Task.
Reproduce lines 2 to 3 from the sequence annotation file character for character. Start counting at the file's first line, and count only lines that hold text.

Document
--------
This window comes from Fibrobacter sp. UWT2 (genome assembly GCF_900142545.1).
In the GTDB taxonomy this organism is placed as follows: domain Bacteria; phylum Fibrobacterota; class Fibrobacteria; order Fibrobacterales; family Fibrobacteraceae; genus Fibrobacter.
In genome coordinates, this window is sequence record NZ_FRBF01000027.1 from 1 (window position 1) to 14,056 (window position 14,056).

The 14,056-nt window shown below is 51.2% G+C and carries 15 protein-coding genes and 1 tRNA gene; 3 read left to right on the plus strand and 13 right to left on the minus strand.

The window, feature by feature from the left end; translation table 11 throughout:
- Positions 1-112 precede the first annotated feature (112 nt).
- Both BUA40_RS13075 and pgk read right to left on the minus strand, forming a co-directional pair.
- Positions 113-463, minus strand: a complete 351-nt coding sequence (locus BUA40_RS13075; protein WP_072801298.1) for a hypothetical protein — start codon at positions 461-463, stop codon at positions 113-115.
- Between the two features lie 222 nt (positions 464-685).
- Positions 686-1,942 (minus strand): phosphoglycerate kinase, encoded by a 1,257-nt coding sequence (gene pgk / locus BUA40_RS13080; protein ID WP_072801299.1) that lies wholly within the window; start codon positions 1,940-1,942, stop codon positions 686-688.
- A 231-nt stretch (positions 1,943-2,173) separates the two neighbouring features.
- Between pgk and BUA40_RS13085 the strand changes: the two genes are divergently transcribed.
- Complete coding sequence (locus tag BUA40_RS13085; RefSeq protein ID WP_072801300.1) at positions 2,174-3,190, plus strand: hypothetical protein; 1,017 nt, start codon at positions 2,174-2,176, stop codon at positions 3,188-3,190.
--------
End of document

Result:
In the GTDB taxonomy this organism is placed as follows: domain Bacteria; phylum Fibrobacterota; class Fibrobacteria; order Fibrobacterales; family Fibrobacteraceae; genus Fibrobacter.
In genome coordinates, this window is sequence record NZ_FRBF01000027.1 from 1 (window position 1) to 14,056 (window position 14,056).